Lindsey v. NormetAnnotate this Case
405 U.S. 56 (1972)
U.S. Supreme Court
Lindsey v. Normet, 405 U.S. 56 (1972)
Lindsey v. Normet
Argued November 15, 1971
Decided February 23, 1972
405 U.S. 56
Appellants, month-to-month tenants of appellee Normet. refused to pay their monthly rent unless certain substandard conditions were remedied, and appellee threatened eviction. Appellants filed a class action seeking a declaratory judgment that the Oregon Forcible Entry and Wrongful Detainer (FED) Statute was unconstitutional on its face, and an injunction against its continued enforcement. Appellants attacked principally (1) the requirement of trial no later than six days after service of the complaint unless security for accruing rent is provided, (2) the limitation of triable issues to the tenant's default, defenses based on the landlord's breach of duty to maintain the premises being precluded, and (3) the requirement of posting bond on appeal, with two sureties, in twice the amount of rent expected to accrue pending appellate decision, this bond to be forfeited if the lower court decision is affirmed. The District Court granted the motion to dismiss the complaint, concluding that the statute did not violate the Due Process or the Equal Protection Clause.
1. Neither the early trial provision nor the limitation on litigable issues is invalid on its face under the Due Process Clause of the Fourteenth Amendment. Pp. 405 U. S. 64-69.
(a) The time for trial preparation is not unduly short where the issue is simply whether the tenant has paid or has held over, and the requirement for rent security for a continuance of the action is not irrational or oppressive. Pp. 405 U. S. 64-65.
(b) Appellants are not denied due process because rental payments are not suspended while the alleged wrongdoings of the landlord are litigated, as Oregon may treat the tenant's undertakings and those of the landlord as independent covenants. P. 405 U. S. 68.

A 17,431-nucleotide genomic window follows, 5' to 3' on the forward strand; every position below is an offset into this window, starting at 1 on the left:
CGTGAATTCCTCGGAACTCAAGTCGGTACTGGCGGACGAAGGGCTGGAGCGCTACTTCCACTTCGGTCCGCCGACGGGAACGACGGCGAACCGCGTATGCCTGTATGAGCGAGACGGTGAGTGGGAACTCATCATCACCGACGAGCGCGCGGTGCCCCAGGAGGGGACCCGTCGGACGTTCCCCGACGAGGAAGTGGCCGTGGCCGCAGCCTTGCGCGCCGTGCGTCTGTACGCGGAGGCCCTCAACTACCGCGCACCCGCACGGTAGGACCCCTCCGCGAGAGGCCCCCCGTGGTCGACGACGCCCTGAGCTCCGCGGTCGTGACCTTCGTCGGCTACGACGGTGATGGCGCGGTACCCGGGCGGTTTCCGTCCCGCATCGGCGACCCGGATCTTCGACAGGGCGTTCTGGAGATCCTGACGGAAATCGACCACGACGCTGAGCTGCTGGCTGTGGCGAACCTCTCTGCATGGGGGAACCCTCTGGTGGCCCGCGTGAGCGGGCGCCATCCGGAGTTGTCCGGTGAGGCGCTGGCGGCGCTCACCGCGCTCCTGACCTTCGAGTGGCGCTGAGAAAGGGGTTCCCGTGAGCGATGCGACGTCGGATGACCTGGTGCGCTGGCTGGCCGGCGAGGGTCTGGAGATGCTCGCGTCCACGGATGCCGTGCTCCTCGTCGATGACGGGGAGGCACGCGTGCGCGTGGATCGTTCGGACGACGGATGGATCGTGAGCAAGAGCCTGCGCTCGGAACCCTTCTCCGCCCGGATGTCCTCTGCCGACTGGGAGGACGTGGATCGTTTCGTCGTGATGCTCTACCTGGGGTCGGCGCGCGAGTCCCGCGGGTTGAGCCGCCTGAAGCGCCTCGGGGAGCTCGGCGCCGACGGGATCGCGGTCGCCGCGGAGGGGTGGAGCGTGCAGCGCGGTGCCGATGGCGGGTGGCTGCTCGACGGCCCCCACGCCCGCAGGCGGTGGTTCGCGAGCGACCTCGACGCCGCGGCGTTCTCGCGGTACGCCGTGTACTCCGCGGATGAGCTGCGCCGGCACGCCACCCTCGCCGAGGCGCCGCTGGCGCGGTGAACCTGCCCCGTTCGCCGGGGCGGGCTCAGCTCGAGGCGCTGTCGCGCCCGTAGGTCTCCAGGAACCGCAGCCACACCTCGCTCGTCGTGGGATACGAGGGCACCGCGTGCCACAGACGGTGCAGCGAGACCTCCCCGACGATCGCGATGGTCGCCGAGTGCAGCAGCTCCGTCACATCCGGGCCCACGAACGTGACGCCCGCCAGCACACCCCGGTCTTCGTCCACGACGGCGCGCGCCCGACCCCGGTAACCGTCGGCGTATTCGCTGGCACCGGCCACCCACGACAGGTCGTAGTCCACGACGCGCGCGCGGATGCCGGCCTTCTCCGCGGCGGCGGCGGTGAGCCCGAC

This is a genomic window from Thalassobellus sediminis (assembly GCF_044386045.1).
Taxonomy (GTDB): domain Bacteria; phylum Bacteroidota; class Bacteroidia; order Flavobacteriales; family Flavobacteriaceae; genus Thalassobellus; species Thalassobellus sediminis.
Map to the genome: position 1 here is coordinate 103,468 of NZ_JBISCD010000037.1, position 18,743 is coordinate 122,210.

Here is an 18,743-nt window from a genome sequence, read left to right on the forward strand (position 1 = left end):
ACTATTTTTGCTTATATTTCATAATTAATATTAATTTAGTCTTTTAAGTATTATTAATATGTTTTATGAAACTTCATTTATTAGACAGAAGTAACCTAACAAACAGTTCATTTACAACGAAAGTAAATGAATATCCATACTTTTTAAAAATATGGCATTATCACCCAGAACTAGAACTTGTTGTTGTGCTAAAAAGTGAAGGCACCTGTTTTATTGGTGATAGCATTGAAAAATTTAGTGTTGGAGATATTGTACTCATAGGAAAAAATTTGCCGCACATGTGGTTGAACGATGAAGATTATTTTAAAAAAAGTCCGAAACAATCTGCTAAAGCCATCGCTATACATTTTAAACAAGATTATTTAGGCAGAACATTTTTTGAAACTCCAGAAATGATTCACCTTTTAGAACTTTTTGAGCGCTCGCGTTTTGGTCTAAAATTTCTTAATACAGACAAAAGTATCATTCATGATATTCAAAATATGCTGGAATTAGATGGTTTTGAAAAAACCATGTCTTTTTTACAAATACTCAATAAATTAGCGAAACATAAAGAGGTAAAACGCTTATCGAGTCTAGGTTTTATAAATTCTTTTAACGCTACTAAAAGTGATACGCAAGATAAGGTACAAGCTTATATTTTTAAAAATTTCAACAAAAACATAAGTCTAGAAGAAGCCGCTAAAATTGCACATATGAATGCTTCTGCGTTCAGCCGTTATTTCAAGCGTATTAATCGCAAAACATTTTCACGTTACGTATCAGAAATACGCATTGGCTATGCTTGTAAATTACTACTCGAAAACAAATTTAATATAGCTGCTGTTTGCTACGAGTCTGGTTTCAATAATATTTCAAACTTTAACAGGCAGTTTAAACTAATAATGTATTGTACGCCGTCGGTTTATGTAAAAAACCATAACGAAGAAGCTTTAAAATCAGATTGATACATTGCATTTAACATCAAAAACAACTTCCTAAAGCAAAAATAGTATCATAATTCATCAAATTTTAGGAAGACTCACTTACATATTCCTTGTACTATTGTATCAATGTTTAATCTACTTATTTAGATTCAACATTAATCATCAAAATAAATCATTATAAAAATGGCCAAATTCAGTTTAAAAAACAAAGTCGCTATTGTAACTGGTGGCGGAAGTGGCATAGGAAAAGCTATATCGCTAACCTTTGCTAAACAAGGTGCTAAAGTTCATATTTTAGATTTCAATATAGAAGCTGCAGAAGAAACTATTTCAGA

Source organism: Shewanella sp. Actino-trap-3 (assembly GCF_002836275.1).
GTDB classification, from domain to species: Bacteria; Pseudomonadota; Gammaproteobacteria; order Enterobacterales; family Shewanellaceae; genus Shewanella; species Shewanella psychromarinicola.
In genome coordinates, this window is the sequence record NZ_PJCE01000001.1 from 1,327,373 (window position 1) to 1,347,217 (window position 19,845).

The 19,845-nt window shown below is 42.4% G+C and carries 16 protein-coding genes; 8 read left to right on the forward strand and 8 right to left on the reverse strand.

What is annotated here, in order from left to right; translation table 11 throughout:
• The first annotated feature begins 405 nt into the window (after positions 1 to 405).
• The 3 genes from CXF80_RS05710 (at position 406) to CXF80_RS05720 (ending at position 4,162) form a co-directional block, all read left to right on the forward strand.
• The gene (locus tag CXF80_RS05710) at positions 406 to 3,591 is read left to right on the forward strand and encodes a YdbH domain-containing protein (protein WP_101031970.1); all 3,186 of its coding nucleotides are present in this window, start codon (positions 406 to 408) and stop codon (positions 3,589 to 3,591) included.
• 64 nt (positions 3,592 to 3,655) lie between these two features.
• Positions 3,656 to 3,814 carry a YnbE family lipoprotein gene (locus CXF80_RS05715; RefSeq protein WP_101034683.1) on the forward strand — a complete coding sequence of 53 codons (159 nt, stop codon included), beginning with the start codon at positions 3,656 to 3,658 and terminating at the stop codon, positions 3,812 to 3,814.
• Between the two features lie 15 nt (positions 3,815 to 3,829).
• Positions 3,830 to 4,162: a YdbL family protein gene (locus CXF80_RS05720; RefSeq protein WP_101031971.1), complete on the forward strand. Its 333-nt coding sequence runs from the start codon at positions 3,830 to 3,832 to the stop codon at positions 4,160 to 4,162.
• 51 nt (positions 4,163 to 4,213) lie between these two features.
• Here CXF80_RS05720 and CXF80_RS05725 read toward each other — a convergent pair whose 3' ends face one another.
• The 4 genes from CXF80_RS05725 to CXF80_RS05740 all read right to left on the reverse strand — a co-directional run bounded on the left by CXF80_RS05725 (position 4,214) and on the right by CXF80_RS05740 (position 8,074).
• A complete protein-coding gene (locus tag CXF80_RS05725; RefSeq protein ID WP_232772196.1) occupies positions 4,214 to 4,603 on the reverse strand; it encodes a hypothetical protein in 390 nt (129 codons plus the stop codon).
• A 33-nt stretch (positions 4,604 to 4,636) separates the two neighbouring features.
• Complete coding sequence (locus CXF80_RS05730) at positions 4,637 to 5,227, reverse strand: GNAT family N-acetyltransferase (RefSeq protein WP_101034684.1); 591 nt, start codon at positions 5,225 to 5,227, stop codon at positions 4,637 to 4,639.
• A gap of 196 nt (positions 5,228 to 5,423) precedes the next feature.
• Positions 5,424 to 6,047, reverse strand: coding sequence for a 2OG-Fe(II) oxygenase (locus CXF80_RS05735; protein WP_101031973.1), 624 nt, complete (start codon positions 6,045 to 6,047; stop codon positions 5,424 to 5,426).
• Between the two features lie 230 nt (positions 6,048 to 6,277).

(c) Appellants are not foreclosed from instituting suit against the landlord and litigating their right to damages and other relief in that action, nor have they shown that Oregon excludes any "available" defenses on the limited questions at issue in an FED suit. Pp. 405 U. S. 65-66, 405 U. S. 69.
2. Neither the early trial provision nor the limitation on litigable issues is invalid on it face under the Equal Protection Clause. Pp. 405 U. S. 69-74.
(a) The State has the power to implement its legitimate objective of achieving rapid and peaceful settlement of possessory disputes between landlord and tenant by enacting special provisions applicable only to such disputes. Pp. 405 U. S. 70-73.
(b) Absent constitutional mandate, the assurance of adequate housing and the definition of landlord-tenant relationships is a legislative function. P. 405 U. S. 74.
3. The double bond prerequisite for appealing an FED action does violate the Equal Protection Clause, as it arbitrarily discriminates against tenant wishing to appeal from adverse FED decisions. It heavily burden the statutory right of an FED defendant to appeal, and is not necessary to effectuate the State's purpose of preserving the property at issue. Pp. 405 U. S. 74-79.
Affirmed in part and reversed in part.
WHITE, J., delivered the opinion of the Court, in which BURGER, C.J., and STEWART, MARSHALL, and BLACKMUN, JJ., joined. DOUGLAS, J., post, p. 405 U. S. 79, and BRENNAN, J., post, p. 405 U. S. 90, filed opinions dissenting in part. POWELL and REHNQUIST, JJ., took no part in the consideration or decision of the case.
Official Supreme Court case law is only found in the print version of the United States Reports. Justia case law is provided for general informational purposes only, and may not reflect current legal developments, verdicts or settlements. We make no warranties or guarantees about the accuracy, completeness, or adequacy of the information contained on this site or information linked to from this site. Please check official sources.